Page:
Good Luck!

Author

Commented:
I was using a RAID 1+0.  I say "RAID one-zero" which is why I wrote it the way I did in the previous post ("RAID 1 0").  So, yes, I did have striping and redundancy.  Yes, I only had about 500GB of storage, given that half of the terabyte was back-up.  When I said "there wasn't enough time in the reboot to write over a terabyte of data" I was including the redundant capacity in the array.

Honestly, I'm not satisfied with that answer at all.  It basically gave me three sentences that told me nothing new before devolving into a two paragraph explanation of how I must be confused about the difference between striping, redundancy and striping+redundancy.  

Commented:
I'm sorry that I didn't have a better answer, but it is a strange failure.

You are correct, even if there was a disk failure, you should have had a full mirror, you should not have lost your data.  

I think that you may have a controller problem, but the only way to check it is with an identical controller.  The big problem with testing with another controller, is that the drives need to go in the identical configuration as in the original.

It would be great to be able to give you better news, but so far it looks like your stuck...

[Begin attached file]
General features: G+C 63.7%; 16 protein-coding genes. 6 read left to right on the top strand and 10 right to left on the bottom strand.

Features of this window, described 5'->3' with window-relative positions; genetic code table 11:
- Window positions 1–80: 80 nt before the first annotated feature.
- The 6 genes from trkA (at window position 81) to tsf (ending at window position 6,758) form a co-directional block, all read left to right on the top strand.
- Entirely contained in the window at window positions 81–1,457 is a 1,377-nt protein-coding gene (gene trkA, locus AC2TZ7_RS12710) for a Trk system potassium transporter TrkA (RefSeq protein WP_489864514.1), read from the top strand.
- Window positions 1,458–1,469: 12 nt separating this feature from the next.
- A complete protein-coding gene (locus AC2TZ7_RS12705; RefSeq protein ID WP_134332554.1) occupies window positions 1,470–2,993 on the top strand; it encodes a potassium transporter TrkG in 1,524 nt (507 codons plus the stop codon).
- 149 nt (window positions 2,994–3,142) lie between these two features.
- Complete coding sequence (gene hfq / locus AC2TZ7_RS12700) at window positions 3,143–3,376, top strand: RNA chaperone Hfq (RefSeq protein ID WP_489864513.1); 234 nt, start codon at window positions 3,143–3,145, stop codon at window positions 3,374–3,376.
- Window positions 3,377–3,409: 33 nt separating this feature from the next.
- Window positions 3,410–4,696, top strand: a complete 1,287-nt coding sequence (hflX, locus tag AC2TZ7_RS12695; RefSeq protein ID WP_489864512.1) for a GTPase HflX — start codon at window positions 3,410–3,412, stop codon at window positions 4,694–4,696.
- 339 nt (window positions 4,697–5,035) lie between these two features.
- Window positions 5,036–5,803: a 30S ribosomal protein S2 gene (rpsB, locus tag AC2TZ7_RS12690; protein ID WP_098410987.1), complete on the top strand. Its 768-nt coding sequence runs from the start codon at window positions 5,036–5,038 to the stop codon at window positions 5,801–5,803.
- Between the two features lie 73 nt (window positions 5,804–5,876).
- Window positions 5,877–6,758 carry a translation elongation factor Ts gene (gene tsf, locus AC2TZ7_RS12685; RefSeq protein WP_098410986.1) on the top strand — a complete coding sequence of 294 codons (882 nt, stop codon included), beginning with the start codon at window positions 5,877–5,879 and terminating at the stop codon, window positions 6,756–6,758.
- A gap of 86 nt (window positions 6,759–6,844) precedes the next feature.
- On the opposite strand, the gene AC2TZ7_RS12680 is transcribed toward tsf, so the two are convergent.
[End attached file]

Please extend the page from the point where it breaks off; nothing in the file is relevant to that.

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Author

Commented:
Yeah, I think it's a controller problem too.  I tried to get the ASUS people to give me a diagnostic program so I could prove to them the controller is bad and then return the motherboard under warranty.  Do they have a utility that will diagnose a bad RAID controller?  Nope.  Does Silicon Image, the maker of the controller?  Nope.  That left me fuming because, as you say, that leaves me with only one way to check the controller: plug the drives into an identical board on which I know the RAID controller works.  *Fortunately*, my friend and I built our computers around the same time and have nearly identical ASUS boards.  They both have the Sil3114 RAID controller anyway.  He couldn't help me out today, but I'm taking my drives over to his place tomorrow morning to try it out.  Wish me luck!